graphic that reads "I am daring greatly"Ashley Sanders is a doctoral candidate in the department of history at Michigan State University. You can follow her on Twitter at @throughthe_veil or on her blog, Colonialism Through the Veil.

What do you do when experiences during (and possibly related to) grad school paralyze you with fear or other strong emotions? How do you press on, perform, and progress in your degree when sitting down at the keyboard strikes terror in your heart? Drawing on the research of Brené Brown, a shame and vulnerability researcher at the University of Houston, tips from the Trauma Resource Institute, and my own experience, this post will provide practical advice on how to move through fear and develop resilience that will carry you through your program and life.

For everyone: Whether or not you’ve experienced trauma in your past, I would highly recommend reading Brené Brown’s books, I Thought it Was Just Me (but it isn’t): Making the Journey from ‘What will people think?’ to ‘I am enough’  and The Gifts of Imperfection: Let Go of Who You Think You’re Supposed to Be and Embrace Who You Are. These are meant to be read slowly and digested over time, so this should not add to your workload but instead give you tools to manage the day-to-day stresses of being a grad student, a perfectionist, a workaholic, as well as some of the larger issues we face as people, like body image. If you’re feeling adventurous, Brené is offering a two-part course on The Gifts of Imperfection, starting January 30 and March 30. It averages out to about $10-11/week, and I found the journey to be worth it. And if you’re really limited on time and money, here are some of Brené’s TED talks and interviews.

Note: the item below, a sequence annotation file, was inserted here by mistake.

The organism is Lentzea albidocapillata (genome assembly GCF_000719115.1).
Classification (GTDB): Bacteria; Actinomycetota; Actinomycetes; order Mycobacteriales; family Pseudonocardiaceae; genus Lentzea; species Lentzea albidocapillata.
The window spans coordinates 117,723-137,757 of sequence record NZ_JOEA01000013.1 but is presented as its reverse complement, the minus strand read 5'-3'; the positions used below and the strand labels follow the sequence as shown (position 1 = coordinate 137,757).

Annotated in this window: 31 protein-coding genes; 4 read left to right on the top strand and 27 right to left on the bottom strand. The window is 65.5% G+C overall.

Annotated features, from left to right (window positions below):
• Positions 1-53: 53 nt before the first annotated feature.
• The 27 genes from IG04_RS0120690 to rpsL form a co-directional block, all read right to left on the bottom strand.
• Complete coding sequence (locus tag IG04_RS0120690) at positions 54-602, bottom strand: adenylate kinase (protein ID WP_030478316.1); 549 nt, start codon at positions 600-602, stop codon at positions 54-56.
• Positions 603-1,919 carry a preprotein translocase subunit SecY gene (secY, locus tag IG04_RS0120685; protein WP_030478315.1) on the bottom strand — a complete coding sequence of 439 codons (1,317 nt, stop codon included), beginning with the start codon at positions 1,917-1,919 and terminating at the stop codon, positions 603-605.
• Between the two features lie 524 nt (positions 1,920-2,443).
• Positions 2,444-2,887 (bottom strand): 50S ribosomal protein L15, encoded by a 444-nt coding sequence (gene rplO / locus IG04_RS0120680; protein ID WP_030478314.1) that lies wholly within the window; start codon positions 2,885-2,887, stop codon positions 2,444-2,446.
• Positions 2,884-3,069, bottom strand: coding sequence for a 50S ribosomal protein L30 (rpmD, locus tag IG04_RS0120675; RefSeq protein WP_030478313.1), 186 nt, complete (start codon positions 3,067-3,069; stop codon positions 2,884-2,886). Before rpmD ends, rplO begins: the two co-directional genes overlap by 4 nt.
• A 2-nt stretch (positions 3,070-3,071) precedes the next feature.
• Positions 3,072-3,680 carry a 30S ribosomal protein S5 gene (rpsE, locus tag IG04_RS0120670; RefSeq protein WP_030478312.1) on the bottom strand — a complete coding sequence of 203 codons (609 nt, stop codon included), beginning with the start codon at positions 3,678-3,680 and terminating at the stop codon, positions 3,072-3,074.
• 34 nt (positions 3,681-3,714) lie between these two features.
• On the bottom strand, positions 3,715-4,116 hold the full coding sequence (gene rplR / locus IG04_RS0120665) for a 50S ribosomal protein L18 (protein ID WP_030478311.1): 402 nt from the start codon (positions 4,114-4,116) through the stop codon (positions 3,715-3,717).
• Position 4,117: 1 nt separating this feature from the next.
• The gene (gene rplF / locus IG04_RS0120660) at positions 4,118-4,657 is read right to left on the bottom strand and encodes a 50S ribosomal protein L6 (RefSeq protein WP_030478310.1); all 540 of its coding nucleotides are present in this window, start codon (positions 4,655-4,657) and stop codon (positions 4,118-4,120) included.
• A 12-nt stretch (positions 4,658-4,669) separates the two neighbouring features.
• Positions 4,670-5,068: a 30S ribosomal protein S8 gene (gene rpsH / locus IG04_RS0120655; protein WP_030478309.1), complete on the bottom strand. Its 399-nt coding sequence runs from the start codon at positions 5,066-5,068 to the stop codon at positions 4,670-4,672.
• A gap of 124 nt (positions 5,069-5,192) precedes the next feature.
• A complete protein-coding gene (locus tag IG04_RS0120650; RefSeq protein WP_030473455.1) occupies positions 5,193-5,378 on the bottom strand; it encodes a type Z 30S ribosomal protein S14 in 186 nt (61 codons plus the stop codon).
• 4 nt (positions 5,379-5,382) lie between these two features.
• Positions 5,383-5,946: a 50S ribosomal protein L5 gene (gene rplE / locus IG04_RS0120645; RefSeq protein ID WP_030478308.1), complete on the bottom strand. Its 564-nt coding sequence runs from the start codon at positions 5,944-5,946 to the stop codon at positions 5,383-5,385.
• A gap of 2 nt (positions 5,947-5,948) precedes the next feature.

To develop resilience, we need to:

(1) Recognize and understand your physiological response to shame, fear, and trauma through journaling.  The writing prompts in this worksheet are very helpful when learning to recognize your physiological response to stressors (opens as a PDF).

(2) Determine what triggers these responses. Based on Brown’s research, the following are the most common shame triggers for the general population:

  • Appearance and body image
  • Parenting
  • Family
  • Money and Work
  • Mental and physical health
  • Sex
  • Aging
  • Religion
  • Being stereotyped and labeled
  • Speaking out
  • Surviving trauma

As grad students, I think we can add a number of more specific categories. This list is not all-encompassing but will at least get you started thinking about what may trigger shame for you as a grad student.

  • Writing
  • Teaching
  • Contributions to class discussions
  • Presentations
  • Lab work